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Attention

Daniel G. McDonald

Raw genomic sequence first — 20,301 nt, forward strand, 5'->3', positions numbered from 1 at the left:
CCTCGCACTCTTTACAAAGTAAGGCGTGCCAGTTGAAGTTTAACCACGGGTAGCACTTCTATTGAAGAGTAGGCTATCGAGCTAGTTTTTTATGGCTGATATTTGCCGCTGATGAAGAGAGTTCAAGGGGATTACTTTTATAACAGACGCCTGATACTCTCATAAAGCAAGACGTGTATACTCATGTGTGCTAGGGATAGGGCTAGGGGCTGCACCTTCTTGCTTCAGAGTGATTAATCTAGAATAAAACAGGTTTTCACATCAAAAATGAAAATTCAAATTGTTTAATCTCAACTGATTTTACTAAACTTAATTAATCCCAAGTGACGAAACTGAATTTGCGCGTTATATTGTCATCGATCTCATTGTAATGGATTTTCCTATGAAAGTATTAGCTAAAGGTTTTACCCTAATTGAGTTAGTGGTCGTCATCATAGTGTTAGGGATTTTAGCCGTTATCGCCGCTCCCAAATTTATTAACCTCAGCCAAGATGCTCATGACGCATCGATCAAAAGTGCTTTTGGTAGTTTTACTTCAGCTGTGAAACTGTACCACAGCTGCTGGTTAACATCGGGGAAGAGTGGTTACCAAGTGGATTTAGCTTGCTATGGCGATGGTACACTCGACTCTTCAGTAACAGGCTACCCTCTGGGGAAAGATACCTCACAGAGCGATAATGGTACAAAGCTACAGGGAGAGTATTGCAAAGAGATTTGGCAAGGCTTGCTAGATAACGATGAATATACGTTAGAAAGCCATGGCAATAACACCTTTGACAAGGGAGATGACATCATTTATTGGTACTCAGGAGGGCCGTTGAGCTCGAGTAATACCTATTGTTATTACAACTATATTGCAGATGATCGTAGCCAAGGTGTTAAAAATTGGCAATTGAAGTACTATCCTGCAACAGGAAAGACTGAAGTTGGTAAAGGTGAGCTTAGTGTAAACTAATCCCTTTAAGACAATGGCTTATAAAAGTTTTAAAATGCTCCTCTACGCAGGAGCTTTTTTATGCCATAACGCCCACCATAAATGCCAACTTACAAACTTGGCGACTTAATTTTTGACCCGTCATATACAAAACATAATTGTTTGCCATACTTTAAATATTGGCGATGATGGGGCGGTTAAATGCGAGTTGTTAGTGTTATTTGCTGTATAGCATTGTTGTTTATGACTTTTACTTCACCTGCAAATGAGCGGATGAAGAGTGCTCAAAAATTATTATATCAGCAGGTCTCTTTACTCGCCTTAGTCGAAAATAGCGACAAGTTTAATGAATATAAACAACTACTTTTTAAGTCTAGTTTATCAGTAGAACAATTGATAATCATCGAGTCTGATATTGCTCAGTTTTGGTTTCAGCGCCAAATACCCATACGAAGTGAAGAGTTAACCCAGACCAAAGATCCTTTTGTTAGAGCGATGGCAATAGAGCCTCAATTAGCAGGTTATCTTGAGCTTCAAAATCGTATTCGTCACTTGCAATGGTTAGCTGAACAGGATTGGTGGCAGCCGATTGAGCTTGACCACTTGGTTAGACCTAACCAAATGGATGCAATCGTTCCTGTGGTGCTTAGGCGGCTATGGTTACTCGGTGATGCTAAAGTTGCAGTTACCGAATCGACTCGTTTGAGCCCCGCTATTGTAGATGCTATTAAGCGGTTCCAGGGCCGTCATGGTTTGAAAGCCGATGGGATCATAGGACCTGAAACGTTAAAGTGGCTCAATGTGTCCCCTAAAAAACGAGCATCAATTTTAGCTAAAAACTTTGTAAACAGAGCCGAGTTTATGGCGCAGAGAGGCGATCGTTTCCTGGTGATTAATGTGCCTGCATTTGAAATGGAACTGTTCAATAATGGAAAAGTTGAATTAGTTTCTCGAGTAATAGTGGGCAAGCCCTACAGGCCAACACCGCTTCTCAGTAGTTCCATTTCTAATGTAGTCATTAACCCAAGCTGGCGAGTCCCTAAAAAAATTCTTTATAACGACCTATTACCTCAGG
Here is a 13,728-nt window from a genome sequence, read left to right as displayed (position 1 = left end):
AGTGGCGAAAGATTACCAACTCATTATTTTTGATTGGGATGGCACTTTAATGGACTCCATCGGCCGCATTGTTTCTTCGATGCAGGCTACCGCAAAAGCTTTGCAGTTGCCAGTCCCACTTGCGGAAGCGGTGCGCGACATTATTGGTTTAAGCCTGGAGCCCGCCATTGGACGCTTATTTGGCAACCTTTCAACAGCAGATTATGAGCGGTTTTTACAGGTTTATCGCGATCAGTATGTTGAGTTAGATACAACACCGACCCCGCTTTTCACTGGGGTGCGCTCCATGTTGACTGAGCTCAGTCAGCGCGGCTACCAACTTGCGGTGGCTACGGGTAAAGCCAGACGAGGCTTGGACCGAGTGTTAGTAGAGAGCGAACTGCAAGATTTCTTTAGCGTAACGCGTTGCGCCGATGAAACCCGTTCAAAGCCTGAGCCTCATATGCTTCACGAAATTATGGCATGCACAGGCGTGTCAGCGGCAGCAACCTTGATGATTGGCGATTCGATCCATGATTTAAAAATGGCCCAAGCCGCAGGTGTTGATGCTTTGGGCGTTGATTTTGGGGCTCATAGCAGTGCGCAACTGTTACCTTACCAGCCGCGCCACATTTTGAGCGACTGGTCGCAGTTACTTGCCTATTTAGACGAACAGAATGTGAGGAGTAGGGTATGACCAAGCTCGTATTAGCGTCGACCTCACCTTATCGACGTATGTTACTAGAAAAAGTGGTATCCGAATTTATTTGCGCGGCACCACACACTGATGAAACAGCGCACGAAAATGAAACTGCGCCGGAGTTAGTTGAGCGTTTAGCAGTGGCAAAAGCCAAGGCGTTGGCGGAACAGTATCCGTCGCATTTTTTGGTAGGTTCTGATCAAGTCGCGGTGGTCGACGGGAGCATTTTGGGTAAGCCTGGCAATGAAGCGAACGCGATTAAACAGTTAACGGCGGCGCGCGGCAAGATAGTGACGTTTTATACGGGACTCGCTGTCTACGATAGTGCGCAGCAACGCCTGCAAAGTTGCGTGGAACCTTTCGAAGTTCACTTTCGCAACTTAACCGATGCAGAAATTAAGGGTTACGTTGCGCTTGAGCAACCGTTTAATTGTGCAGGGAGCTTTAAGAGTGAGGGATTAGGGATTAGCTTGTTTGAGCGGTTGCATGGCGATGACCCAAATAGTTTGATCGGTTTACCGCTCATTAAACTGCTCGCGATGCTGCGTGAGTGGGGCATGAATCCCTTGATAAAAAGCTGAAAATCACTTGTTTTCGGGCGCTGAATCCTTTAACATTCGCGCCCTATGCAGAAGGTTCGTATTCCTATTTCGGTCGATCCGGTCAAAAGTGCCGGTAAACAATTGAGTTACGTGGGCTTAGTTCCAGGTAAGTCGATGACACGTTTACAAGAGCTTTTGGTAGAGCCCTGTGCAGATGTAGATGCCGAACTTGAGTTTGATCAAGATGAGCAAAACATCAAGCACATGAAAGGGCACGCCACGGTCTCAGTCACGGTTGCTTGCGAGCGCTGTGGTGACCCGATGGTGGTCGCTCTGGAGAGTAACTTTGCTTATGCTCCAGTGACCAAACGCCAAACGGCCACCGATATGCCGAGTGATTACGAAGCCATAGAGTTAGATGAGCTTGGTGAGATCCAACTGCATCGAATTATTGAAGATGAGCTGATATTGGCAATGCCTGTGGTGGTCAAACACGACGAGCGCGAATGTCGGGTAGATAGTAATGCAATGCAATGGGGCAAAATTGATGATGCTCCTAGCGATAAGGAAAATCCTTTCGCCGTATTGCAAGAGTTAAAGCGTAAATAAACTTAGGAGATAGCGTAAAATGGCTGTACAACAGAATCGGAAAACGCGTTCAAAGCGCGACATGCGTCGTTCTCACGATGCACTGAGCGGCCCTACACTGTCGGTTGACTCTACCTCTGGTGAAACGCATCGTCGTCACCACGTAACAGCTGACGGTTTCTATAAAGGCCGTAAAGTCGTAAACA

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The concept of attention is one of the oldest and most commonly used in the communication literature. The concept is fraught with connotations that typically have little to do with the use of attention in a particular study because of its origins in vernacular language and the difficulty in separating everyday meaning from scientific meaning. To make matters more complicated, as Michell (1990) has noted, different operations often define different concepts, suggesting hundreds of attention concepts in the communication literature alone. Attention might be described as different concepts within particular levels of communication, and may best be understood through its oldest definitions. In its original use, the concept meant to take heed or to be ready to accompany someone. Over time, usage evolved into the military version of attention, which refers to a readiness for commands. These usages, and the connotations that have developed since, have been used to suggest that attention is a precursor to action of some sort. That is, in research at a macro-level, a society's attention may refer to the issues that are the objects of governmental policy. Organizational attention may similarly refer to those objects or actors in the environment that the organization focuses on. At the individual level , we perhaps see the most varied uses of the term, but all incorporating some sense ... log in or subscribe to read full text

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